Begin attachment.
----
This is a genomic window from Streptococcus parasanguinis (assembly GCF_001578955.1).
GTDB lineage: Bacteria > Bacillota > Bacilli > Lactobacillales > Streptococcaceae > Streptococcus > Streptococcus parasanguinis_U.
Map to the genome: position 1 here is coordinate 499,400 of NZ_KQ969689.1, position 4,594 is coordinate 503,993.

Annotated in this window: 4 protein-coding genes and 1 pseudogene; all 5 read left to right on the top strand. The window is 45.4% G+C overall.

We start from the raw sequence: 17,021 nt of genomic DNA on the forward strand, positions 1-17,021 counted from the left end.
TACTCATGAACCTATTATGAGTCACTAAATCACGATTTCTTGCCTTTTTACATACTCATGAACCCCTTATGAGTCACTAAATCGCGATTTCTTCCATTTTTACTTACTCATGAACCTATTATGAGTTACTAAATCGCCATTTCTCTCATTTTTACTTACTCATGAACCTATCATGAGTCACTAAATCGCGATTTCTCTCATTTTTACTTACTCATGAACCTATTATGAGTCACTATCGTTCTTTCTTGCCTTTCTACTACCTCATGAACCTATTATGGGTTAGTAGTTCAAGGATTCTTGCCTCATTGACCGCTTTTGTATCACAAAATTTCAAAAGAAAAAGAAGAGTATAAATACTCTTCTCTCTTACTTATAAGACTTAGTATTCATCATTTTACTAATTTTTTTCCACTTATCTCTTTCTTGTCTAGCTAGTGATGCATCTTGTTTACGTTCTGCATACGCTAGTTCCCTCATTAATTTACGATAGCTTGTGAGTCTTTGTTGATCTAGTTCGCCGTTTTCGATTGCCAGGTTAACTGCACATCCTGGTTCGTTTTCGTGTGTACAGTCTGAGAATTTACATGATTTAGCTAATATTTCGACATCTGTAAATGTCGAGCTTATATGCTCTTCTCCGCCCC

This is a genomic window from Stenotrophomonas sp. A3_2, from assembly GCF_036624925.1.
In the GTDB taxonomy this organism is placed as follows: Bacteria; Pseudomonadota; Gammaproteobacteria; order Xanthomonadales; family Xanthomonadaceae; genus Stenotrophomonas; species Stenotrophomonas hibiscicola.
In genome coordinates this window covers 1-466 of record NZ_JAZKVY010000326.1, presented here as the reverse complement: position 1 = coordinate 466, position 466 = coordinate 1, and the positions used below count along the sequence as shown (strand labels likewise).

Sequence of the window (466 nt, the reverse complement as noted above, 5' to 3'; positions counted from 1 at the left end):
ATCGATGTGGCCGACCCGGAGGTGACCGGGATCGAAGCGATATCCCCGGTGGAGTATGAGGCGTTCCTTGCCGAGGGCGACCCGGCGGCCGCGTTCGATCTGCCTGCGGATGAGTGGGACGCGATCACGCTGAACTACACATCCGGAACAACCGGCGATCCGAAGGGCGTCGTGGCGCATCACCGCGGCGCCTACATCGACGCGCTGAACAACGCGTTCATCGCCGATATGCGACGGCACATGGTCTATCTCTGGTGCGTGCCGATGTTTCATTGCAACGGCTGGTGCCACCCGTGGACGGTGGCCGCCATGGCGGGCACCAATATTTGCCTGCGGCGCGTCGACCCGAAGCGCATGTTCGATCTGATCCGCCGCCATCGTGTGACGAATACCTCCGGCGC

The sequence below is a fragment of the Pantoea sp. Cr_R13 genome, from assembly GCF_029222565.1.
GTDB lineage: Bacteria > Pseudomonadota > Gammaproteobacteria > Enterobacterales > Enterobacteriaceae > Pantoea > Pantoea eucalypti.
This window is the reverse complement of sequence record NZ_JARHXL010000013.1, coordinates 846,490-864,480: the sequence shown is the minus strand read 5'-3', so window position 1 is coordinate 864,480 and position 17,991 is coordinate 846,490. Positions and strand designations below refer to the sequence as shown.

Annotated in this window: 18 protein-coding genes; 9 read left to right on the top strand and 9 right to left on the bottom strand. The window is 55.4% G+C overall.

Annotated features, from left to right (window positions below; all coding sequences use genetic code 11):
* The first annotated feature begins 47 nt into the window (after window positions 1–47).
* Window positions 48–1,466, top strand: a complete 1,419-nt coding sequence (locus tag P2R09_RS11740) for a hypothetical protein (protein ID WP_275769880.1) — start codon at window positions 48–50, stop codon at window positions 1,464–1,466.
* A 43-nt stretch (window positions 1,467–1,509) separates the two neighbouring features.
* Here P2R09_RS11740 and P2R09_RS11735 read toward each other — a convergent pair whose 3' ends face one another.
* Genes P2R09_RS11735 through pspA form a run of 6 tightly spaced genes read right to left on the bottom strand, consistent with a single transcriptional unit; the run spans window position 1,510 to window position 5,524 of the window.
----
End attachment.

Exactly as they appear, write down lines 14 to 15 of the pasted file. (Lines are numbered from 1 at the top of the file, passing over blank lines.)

This window is the reverse complement of sequence record NZ_JARHXL010000013.1, coordinates 846,490-864,480: the sequence shown is the minus strand read 5'-3', so window position 1 is coordinate 864,480 and position 17,991 is coordinate 846,490. Positions and strand designations below refer to the sequence as shown.

Annotated in this window: 18 protein-coding genes; 9 read left to right on the top strand and 9 right to left on the bottom strand. The window is 55.4% G+C overall.